Daequon Carelock, Wan’Tauhjs Weathers and Raliek Redd

Over Thanksgiving break, three basketball players from Edison Tech High School in Rochester, N.Y., were arrested for disorderly conduct. But the teens and their basketball coach are saying they did nothing wrong.

According to WROC-TV, the teenagers were waiting downtown with about 16 other teammates for a school bus to take them to a scrimmage against another school. There was no school that day, so their coach had arranged for a bus to pick them up. A Rochester police officer showed up and told them they were loitering. The news station said that the police told the boys to move because they were blocking the entrance to a business and sidewalk traffic.


"The cop just came over there. He told us to move. Then we was walking away and he turned, we turned around and he arrested all of us," Raliek Redd, 16, told WROC.

Raliek; Deaquon Carelock, also 16; and senior Wan’Tauhjs Weathers, 17, were arrested and booked.

“I feel it’s unfair … we weren’t doing nothing. We’re just regular kids trying to get to our game … we’re not harassing nobody. We’re not causing no trouble, no nothing,” said Wan’Tauhjs.

The teens’ families had to post $200 bail in order to get them home in time for Thanksgiving. “I’m really upset and I don’t plan to let it go. At all. Because these boys wasn’t doing anything,” Raliek’s mom said.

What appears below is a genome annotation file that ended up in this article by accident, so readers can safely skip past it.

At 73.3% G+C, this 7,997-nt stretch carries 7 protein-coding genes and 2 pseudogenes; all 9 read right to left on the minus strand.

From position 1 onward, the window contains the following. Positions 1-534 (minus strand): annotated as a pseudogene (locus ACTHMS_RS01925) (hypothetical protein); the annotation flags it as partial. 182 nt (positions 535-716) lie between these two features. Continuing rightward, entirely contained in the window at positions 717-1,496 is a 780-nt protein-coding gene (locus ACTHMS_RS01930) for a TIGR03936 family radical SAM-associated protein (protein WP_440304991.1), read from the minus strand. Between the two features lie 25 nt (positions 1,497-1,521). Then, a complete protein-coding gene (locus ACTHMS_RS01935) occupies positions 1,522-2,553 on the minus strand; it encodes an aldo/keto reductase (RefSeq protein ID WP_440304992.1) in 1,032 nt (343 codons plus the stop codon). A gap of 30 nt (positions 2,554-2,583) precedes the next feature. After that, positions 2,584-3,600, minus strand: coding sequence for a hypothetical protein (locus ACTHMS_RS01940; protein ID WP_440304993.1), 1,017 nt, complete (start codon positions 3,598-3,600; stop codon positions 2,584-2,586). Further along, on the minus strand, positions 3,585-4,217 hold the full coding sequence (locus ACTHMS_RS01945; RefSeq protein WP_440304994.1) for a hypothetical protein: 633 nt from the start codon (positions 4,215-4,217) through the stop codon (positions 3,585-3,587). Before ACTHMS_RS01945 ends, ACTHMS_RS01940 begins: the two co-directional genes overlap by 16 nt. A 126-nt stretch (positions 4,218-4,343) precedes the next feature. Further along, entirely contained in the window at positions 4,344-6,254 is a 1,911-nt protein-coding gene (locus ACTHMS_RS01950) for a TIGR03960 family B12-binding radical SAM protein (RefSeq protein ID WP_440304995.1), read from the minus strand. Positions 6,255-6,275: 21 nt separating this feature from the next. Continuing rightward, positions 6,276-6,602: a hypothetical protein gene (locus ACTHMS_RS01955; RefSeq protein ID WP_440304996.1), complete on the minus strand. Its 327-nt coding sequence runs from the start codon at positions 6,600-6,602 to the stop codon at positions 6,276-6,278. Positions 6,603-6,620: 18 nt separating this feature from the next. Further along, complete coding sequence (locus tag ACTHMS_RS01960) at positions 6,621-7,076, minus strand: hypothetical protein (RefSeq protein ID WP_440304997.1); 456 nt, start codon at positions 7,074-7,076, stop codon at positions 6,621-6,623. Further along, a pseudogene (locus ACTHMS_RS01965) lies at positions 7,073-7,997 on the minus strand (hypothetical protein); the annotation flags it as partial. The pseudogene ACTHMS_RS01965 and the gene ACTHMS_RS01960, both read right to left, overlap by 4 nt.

“I think he seen a group of young black men and kind of stereotyped them for loitering, looking for trouble. He didn’t take the time to speak to nobody of authority to see if they were actually telling the truth or … what was going on,” Wan’Tauhjs’ mom said, according to WROC.

The boys have pleaded not guilty to the charges; the official report does not say they were using abusive or obscene language at the time, WROC noted in another report.


Their basketball coach, Jacob Scott, defended them. He reportedly arrived at the scene just as the teens were being handcuffed. Scott asked the officer to release the teens, explaining the situation, but his pleas were ignored. 

“He goes on to say, ‘If you don’t disperse, you’re going to get booked as well,’” Scott said of the officer. “I said, ‘Sir, I’m the adult. I’m their varsity basketball coach. How can you book me? What am I doing wrong? Matter of fact, what are these guys doing wrong?’”


A sergeant who arrived on the scene reportedly backed his officer. One of the officers allegedly told Scott that if he had had a big-enough caravan, he would have transported the entire group downtown.

“It’s a catastrophe. These young men were doing nothing wrong, nothing wrong. They did exactly what they were supposed to do and still they get arrested," Scott said, who is also African American. “I’m speaking to the officers with dignity … and still and yet—they see me get treated like nothing.”


At the arraignment, Mary Adams, a Rochester school board member, spoke out against the arrests.

“I think the charges should be immediately dropped, and I think the district attorney’s office should be stepping in and looking at these kinds of matters,” she said, according to the news station.


The trial date is Dec. 11.

Read more at WROC-TV here and here.

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